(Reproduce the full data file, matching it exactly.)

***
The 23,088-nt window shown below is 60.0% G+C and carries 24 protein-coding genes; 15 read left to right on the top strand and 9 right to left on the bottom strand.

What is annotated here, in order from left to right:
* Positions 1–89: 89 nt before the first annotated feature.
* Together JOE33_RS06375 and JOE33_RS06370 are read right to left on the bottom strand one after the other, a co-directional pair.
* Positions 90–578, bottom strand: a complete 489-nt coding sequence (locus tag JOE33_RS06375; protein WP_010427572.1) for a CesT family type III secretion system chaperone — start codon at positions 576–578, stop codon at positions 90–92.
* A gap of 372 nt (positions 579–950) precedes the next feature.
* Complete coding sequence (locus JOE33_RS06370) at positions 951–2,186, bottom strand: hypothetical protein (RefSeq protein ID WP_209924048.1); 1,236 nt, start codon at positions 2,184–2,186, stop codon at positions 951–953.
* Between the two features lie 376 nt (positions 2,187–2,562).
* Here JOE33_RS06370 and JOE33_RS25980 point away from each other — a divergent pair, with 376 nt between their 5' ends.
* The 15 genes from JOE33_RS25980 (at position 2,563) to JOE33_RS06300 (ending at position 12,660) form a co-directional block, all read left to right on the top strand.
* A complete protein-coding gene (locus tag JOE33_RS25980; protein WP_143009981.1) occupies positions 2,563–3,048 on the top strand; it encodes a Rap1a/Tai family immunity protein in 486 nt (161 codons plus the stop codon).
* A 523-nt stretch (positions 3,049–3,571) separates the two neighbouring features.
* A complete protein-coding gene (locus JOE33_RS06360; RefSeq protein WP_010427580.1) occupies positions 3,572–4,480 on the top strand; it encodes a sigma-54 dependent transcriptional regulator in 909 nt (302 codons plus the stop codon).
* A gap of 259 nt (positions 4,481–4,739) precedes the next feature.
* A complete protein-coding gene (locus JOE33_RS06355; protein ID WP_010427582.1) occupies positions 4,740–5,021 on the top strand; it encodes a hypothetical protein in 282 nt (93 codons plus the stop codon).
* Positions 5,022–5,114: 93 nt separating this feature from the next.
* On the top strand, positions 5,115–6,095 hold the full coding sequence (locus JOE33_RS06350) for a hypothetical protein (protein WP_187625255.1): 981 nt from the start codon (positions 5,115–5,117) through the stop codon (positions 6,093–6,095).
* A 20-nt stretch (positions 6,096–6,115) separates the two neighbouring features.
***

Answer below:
The 23,088-nt window shown below is 60.0% G+C and carries 24 protein-coding genes; 15 read left to right on the top strand and 9 right to left on the bottom strand.

What is annotated here, in order from left to right:
* Positions 1–89: 89 nt before the first annotated feature.
* Together JOE33_RS06375 and JOE33_RS06370 are read right to left on the bottom strand one after the other, a co-directional pair.
* Positions 90–578, bottom strand: a complete 489-nt coding sequence (locus tag JOE33_RS06375; protein WP_010427572.1) for a CesT family type III secretion system chaperone — start codon at positions 576–578, stop codon at positions 90–92.
* A gap of 372 nt (positions 579–950) precedes the next feature.
* Complete coding sequence (locus JOE33_RS06370) at positions 951–2,186, bottom strand: hypothetical protein (RefSeq protein ID WP_209924048.1); 1,236 nt, start codon at positions 2,184–2,186, stop codon at positions 951–953.
* Between the two features lie 376 nt (positions 2,187–2,562).
* Here JOE33_RS06370 and JOE33_RS25980 point away from each other — a divergent pair, with 376 nt between their 5' ends.
* The 15 genes from JOE33_RS25980 (at position 2,563) to JOE33_RS06300 (ending at position 12,660) form a co-directional block, all read left to right on the top strand.
* A complete protein-coding gene (locus tag JOE33_RS25980; protein WP_143009981.1) occupies positions 2,563–3,048 on the top strand; it encodes a Rap1a/Tai family immunity protein in 486 nt (161 codons plus the stop codon).
* A 523-nt stretch (positions 3,049–3,571) separates the two neighbouring features.
* A complete protein-coding gene (locus JOE33_RS06360; RefSeq protein WP_010427580.1) occupies positions 3,572–4,480 on the top strand; it encodes a sigma-54 dependent transcriptional regulator in 909 nt (302 codons plus the stop codon).
* A gap of 259 nt (positions 4,481–4,739) precedes the next feature.
* A complete protein-coding gene (locus JOE33_RS06355; protein ID WP_010427582.1) occupies positions 4,740–5,021 on the top strand; it encodes a hypothetical protein in 282 nt (93 codons plus the stop codon).
* Positions 5,022–5,114: 93 nt separating this feature from the next.
* On the top strand, positions 5,115–6,095 hold the full coding sequence (locus JOE33_RS06350) for a hypothetical protein (protein WP_187625255.1): 981 nt from the start codon (positions 5,115–5,117) through the stop codon (positions 6,093–6,095).
* A 20-nt stretch (positions 6,096–6,115) separates the two neighbouring features.